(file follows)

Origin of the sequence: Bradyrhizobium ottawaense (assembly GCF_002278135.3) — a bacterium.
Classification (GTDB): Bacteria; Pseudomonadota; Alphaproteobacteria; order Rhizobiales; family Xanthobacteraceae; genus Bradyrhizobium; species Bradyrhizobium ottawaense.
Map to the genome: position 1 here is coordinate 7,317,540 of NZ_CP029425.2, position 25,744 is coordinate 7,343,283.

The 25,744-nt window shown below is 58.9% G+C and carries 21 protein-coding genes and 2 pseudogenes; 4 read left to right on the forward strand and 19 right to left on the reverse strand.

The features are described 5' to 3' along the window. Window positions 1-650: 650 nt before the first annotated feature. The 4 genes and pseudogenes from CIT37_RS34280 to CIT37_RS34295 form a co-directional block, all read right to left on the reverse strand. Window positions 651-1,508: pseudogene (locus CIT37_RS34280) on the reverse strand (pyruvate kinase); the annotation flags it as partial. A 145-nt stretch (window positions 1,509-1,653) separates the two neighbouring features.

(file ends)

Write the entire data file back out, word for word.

Origin of the sequence: Bradyrhizobium ottawaense (assembly GCF_002278135.3) — a bacterium.
Classification (GTDB): Bacteria; Pseudomonadota; Alphaproteobacteria; order Rhizobiales; family Xanthobacteraceae; genus Bradyrhizobium; species Bradyrhizobium ottawaense.
Map to the genome: position 1 here is coordinate 7,317,540 of NZ_CP029425.2, position 25,744 is coordinate 7,343,283.

The 25,744-nt window shown below is 58.9% G+C and carries 21 protein-coding genes and 2 pseudogenes; 4 read left to right on the forward strand and 19 right to left on the reverse strand.

The features are described 5' to 3' along the window. Window positions 1-650: 650 nt before the first annotated feature. The 4 genes and pseudogenes from CIT37_RS34280 to CIT37_RS34295 form a co-directional block, all read right to left on the reverse strand. Window positions 651-1,508: pseudogene (locus CIT37_RS34280) on the reverse strand (pyruvate kinase); the annotation flags it as partial. A 145-nt stretch (window positions 1,509-1,653) separates the two neighbouring features.